I love this term, “Sunday-night blues.” How many of you know exactly what I’m talking about? It’s that sense of dread, anxiety, and fatigue that tends to show up every Sunday afternoon as you begin to think about your upcoming workweek.
I was reading an article by Martha C. White in Money Magazine where she quoted Katrina Onstad, author of The Weekend Effect: The Life-Changing Benefits of Taking Time Off and Challenging the Cult of Overwork. Onstad says, “the failure to take a break is bad for your body, mental health, family, and even career.” And the fact that we spend most of our weekends checking email, working, or thinking about the office makes taking that needed break impossible.
Luckily, Onstad and other experts say there are solutions. Here are four ways to turn your weekends into recharging opportunities.
- Turn off your phone
This is kind of a ‘duh’ statement but you can’t fully unwind if you don’t unplug. Unless you are in a profession where lives are at stake, no one will die on the table if you don’t respond to email or phone calls on the weekend. A lot of successful people are setting this boundary and sticking to it. You cannot be productive if you are burnt out so set the expectation at work that you will respond to emails received during the weekend on Monday.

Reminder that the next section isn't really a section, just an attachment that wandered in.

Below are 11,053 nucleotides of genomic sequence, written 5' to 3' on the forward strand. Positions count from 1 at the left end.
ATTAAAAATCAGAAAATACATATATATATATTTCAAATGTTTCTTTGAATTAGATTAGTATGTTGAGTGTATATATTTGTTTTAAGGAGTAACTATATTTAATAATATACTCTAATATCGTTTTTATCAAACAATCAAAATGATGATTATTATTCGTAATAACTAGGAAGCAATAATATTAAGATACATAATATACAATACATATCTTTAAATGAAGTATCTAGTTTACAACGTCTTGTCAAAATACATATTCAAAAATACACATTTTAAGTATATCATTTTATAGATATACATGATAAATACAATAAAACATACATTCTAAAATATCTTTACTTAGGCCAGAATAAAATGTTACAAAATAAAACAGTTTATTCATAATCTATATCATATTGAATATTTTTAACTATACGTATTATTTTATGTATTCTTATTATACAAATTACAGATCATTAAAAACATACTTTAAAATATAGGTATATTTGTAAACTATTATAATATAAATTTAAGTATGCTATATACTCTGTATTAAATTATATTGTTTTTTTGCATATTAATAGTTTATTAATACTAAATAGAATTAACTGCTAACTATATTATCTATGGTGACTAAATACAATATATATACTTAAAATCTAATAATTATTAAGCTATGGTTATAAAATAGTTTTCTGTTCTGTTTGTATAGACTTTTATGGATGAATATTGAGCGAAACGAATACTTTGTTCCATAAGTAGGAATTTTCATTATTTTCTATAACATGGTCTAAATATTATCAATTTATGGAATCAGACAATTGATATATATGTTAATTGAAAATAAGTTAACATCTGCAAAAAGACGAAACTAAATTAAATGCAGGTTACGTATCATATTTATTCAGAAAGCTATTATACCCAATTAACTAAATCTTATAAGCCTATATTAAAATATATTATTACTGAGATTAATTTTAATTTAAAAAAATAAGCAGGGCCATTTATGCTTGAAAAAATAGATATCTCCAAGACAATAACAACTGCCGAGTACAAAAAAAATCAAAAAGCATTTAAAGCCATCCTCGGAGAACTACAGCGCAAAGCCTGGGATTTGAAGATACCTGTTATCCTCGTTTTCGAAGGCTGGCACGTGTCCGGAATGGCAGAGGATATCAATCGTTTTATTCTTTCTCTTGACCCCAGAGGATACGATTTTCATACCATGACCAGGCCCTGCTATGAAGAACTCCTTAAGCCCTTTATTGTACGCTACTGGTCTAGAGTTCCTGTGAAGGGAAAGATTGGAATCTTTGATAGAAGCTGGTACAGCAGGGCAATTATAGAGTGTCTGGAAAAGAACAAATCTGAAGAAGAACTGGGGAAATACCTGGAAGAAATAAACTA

- Go outside
Studies have shown that all people, regardless of age, gender, and social class are happier and more energized when they spend time outside. Being outside improves your mood and concentration – making it all that much easier to spend your upcoming workweek inside.
- Hang with friends
Research has also shown that friendships are key to our well-being. Hanging out with friends not only increases your mood, it contributes to your sense of belonging, and decreases stress. This works even if you are an introvert and generally recharge by being alone. Spending even a small amount of time with friends will get you pumped to tackle Monday.
- Do good deeds
Volunteering regularly enhances one’s well-being as well. Everyone wants to do things they feel good about. Again, it increases mood and contributes to your sense of belonging. Finding ways to volunteer over the weekend makes you feel productive, accomplished, and that you have made a valuable contribution to something bigger than yourself. All things that give you a high that you can ride into the week.
While it’s hard to consider a regular weekend as a mini-vacation, using these techniques can truly make you feel like you’ve had one. Not only will you have less dread going into the week, you may also find an increase in good ideas and creativity – which will give you another good reason to look forward to Monday.